Can We Stop Confusing Kids’ Privacy with Transparency?

Our digital society hasn’t figured out what to do about privacy. More importantly, it hasn’t figured what to do about the privacy of our kids — we keep confusing privacy with transparency.

It’s problematic enough that adults are diving willy-nilly into the digital world, sharing everything about themselves, private and not so private, but it’s even worse to observe a world where everything a child does and almost every mistake he or she makes is now public. These days we are giving children and adolescents no cover and no protection as they blithely explore the digital world while making what in any other era would be common and developmentally appropriate errors.

Lest I sound like a digital Luddite, I’m not. I love participating in the activities of my digital world, actively but moderately, and I have an arsenal of digital gadgets in my purse, book bag, and lying around my house. As an educator, however, I am keenly aware of how much we are forgetting to nurture and honor kids’ developmental stages as they grow up in this digitally dense world. Part of solving that problem involves ensuring that children have a guaranteed amount of privacy.

That’s what James P. Steyer writes in his May 11, 2012 article in The Atlantic magazine, Kids are More Than Data Points. Steyer, the founder of Common Sense Media and a constitutional law professor at Stanford has a newly published book, Talking Back to Facebook: The Common Sense Guide to Raising Kids in the Digital Age  (May 2012). The Atlantic article, adapted from the book, sums up today’s digital dilemma.

The best thing about the article is Steyer’s appeal to long-established and older technology giants, people like Bill Gates and John Chambers (and I’d add Vint Cerf), asking them of offer guidance and mature perspective to their younger compatriots. Steyer argues that successful, but very young entrepreneurs have yet to develop a strong sense of the public’s interest. We need the experienced and seasoned technology leaders to show their younger colleagues the way, modeling some serious concern for the public good.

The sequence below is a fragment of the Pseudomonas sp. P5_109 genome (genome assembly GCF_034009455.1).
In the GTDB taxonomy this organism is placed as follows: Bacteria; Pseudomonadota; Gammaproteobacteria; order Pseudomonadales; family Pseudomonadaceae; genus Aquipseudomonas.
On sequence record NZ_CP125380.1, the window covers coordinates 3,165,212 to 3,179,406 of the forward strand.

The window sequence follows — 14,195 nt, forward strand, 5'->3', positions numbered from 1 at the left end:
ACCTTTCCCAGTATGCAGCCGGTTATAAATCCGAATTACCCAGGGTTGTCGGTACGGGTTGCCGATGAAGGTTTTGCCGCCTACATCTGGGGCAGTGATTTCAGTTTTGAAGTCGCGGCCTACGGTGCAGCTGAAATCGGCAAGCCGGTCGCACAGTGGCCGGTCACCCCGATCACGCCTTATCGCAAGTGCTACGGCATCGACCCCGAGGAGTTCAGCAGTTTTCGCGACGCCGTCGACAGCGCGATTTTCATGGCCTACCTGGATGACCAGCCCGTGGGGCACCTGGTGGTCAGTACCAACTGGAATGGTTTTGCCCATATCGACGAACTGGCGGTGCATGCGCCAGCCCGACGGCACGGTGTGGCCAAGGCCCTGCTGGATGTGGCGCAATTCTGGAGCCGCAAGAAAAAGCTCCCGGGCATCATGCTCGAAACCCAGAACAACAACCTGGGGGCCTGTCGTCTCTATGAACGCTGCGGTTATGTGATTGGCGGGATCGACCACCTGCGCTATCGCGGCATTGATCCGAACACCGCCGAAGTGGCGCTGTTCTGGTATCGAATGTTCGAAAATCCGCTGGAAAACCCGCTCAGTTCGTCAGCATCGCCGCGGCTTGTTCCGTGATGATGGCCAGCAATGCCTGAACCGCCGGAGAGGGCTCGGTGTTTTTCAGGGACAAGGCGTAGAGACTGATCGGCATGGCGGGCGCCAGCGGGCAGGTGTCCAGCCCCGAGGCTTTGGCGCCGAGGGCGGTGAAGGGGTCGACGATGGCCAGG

Years ago (in 2003 — way back in a former digital age) and more than 15 years after I first started teaching kids and their parents about applying thoughtfulness, intention, and respect in their digital activities, I picked up Jim Steyer’s first book, The Other Parent: The Inside Story of the Media’s Effect on Our Children. The book was a guided tour of sorts, introducing parents and educators to media use, ownership, and their promises and pitfalls for children and their families.

After reading the The Other Parent I redoubled my efforts to work with families at my school, helping them become more sophisticated digital consumers. I’ve continued to recommend the book at every single parent technology class that I’ve taught over the years — even when the subject had almost nothing to do with media literacy, the book is always listed on my handout.

Jim Steyer is also the founder of Common Sense Media, a not-for-profit advocacy organization, “dedicated to improving the lives of kids and families by providing the trustworthy information, education, and independent voice they need to thrive in a world of media and technology.”

If you are a parent, educator, or other youth leader in search of resources to help you navigate the world of digital kids, this group and these two books have much to offer.

Read a Washington Post book review (also includes a review of Howard Reingold’s Net Smart).

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